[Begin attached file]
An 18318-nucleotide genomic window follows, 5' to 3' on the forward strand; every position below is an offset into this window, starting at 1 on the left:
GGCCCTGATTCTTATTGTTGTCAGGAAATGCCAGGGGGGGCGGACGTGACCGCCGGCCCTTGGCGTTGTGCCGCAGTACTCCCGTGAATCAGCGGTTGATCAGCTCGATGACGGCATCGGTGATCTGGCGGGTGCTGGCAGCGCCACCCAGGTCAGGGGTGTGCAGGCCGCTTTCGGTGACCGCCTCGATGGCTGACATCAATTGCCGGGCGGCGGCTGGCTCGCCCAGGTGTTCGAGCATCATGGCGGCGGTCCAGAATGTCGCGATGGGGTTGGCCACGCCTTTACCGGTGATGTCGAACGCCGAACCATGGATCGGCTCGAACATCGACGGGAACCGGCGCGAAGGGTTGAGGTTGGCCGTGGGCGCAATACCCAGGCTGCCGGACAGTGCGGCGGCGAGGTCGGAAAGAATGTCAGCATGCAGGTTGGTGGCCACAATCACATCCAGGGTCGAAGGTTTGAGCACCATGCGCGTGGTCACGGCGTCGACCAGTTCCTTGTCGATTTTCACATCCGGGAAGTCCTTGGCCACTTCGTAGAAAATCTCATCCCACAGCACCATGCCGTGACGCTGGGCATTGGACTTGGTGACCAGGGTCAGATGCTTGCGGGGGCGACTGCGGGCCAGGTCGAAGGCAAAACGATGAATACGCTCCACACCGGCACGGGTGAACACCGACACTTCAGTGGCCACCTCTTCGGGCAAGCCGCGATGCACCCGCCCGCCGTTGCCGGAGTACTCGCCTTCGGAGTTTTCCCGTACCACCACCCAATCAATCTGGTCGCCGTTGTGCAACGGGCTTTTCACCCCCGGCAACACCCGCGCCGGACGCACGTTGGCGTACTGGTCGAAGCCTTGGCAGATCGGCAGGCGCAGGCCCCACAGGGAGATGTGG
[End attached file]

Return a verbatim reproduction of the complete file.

An 18318-nucleotide genomic window follows, 5' to 3' on the forward strand; every position below is an offset into this window, starting at 1 on the left:
GGCCCTGATTCTTATTGTTGTCAGGAAATGCCAGGGGGGGCGGACGTGACCGCCGGCCCTTGGCGTTGTGCCGCAGTACTCCCGTGAATCAGCGGTTGATCAGCTCGATGACGGCATCGGTGATCTGGCGGGTGCTGGCAGCGCCACCCAGGTCAGGGGTGTGCAGGCCGCTTTCGGTGACCGCCTCGATGGCTGACATCAATTGCCGGGCGGCGGCTGGCTCGCCCAGGTGTTCGAGCATCATGGCGGCGGTCCAGAATGTCGCGATGGGGTTGGCCACGCCTTTACCGGTGATGTCGAACGCCGAACCATGGATCGGCTCGAACATCGACGGGAACCGGCGCGAAGGGTTGAGGTTGGCCGTGGGCGCAATACCCAGGCTGCCGGACAGTGCGGCGGCGAGGTCGGAAAGAATGTCAGCATGCAGGTTGGTGGCCACAATCACATCCAGGGTCGAAGGTTTGAGCACCATGCGCGTGGTCACGGCGTCGACCAGTTCCTTGTCGATTTTCACATCCGGGAAGTCCTTGGCCACTTCGTAGAAAATCTCATCCCACAGCACCATGCCGTGACGCTGGGCATTGGACTTGGTGACCAGGGTCAGATGCTTGCGGGGGCGACTGCGGGCCAGGTCGAAGGCAAAACGATGAATACGCTCCACACCGGCACGGGTGAACACCGACACTTCAGTGGCCACCTCTTCGGGCAAGCCGCGATGCACCCGCCCGCCGTTGCCGGAGTACTCGCCTTCGGAGTTTTCCCGTACCACCACCCAATCAATCTGGTCGCCGTTGTGCAACGGGCTTTTCACCCCCGGCAACACCCGCGCCGGACGCACGTTGGCGTACTGGTCGAAGCCTTGGCAGATCGGCAGGCGCAGGCCCCACAGGGAGATGTGG